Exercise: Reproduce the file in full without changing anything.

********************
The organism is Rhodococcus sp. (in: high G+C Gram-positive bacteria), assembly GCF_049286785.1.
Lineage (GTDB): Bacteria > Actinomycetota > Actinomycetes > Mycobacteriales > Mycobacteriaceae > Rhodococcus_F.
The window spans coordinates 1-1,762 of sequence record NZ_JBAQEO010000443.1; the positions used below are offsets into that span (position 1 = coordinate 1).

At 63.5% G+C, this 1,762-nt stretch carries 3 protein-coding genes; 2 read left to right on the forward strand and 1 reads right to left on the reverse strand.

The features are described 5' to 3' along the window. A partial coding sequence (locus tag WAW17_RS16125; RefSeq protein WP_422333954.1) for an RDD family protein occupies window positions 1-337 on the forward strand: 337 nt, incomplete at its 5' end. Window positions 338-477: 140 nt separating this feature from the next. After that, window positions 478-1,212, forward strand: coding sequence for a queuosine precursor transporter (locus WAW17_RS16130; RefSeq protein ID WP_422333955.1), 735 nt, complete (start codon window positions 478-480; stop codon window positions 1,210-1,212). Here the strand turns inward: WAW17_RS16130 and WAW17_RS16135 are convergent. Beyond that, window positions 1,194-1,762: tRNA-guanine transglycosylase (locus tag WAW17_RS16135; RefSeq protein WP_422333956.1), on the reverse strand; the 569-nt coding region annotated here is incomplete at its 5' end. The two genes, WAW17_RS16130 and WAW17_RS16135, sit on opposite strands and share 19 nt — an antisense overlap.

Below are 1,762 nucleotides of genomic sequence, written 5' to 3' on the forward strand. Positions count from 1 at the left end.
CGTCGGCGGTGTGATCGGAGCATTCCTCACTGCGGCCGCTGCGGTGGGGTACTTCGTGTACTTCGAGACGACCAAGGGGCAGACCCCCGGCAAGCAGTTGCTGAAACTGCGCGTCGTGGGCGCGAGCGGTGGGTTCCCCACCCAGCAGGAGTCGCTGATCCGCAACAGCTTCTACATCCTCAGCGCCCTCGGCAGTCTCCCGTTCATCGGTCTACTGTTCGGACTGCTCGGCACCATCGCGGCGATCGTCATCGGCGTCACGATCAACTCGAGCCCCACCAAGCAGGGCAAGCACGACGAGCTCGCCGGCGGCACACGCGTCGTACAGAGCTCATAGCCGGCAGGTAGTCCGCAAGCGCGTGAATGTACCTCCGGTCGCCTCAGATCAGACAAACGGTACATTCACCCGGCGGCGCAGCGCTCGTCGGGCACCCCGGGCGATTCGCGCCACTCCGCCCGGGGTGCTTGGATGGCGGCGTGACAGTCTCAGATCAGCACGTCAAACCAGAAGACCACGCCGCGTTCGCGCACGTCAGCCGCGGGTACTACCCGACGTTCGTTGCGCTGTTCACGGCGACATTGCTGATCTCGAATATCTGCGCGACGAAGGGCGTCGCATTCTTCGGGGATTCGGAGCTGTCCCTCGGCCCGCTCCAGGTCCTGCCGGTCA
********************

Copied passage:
The organism is Rhodococcus sp. (in: high G+C Gram-positive bacteria), assembly GCF_049286785.1.
Lineage (GTDB): Bacteria > Actinomycetota > Actinomycetes > Mycobacteriales > Mycobacteriaceae > Rhodococcus_F.
The window spans coordinates 1-1,762 of sequence record NZ_JBAQEO010000443.1; the positions used below are offsets into that span (position 1 = coordinate 1).

At 63.5% G+C, this 1,762-nt stretch carries 3 protein-coding genes; 2 read left to right on the forward strand and 1 reads right to left on the reverse strand.

The features are described 5' to 3' along the window. A partial coding sequence (locus tag WAW17_RS16125; RefSeq protein WP_422333954.1) for an RDD family protein occupies window positions 1-337 on the forward strand: 337 nt, incomplete at its 5' end. Window positions 338-477: 140 nt separating this feature from the next. After that, window positions 478-1,212, forward strand: coding sequence for a queuosine precursor transporter (locus WAW17_RS16130; RefSeq protein ID WP_422333955.1), 735 nt, complete (start codon window positions 478-480; stop codon window positions 1,210-1,212). Here the strand turns inward: WAW17_RS16130 and WAW17_RS16135 are convergent. Beyond that, window positions 1,194-1,762: tRNA-guanine transglycosylase (locus tag WAW17_RS16135; RefSeq protein WP_422333956.1), on the reverse strand; the 569-nt coding region annotated here is incomplete at its 5' end. The two genes, WAW17_RS16130 and WAW17_RS16135, sit on opposite strands and share 19 nt — an antisense overlap.

Below are 1,762 nucleotides of genomic sequence, written 5' to 3' on the forward strand. Positions count from 1 at the left end.
CGTCGGCGGTGTGATCGGAGCATTCCTCACTGCGGCCGCTGCGGTGGGGTACTTCGTGTACTTCGAGACGACCAAGGGGCAGACCCCCGGCAAGCAGTTGCTGAAACTGCGCGTCGTGGGCGCGAGCGGTGGGTTCCCCACCCAGCAGGAGTCGCTGATCCGCAACAGCTTCTACATCCTCAGCGCCCTCGGCAGTCTCCCGTTCATCGGTCTACTGTTCGGACTGCTCGGCACCATCGCGGCGATCGTCATCGGCGTCACGATCAACTCGAGCCCCACCAAGCAGGGCAAGCACGACGAGCTCGCCGGCGGCACACGCGTCGTACAGAGCTCATAGCCGGCAGGTAGTCCGCAAGCGCGTGAATGTACCTCCGGTCGCCTCAGATCAGACAAACGGTACATTCACCCGGCGGCGCAGCGCTCGTCGGGCACCCCGGGCGATTCGCGCCACTCCGCCCGGGGTGCTTGGATGGCGGCGTGACAGTCTCAGATCAGCACGTCAAACCAGAAGACCACGCCGCGTTCGCGCACGTCAGCCGCGGGTACTACCCGACGTTCGTTGCGCTGTTCACGGCGACATTGCTGATCTCGAATATCTGCGCGACGAAGGGCGTCGCATTCTTCGGGGATTCGGAGCTGTCCCTCGGCCCGCTCCAGGTCCTGCCGGTCA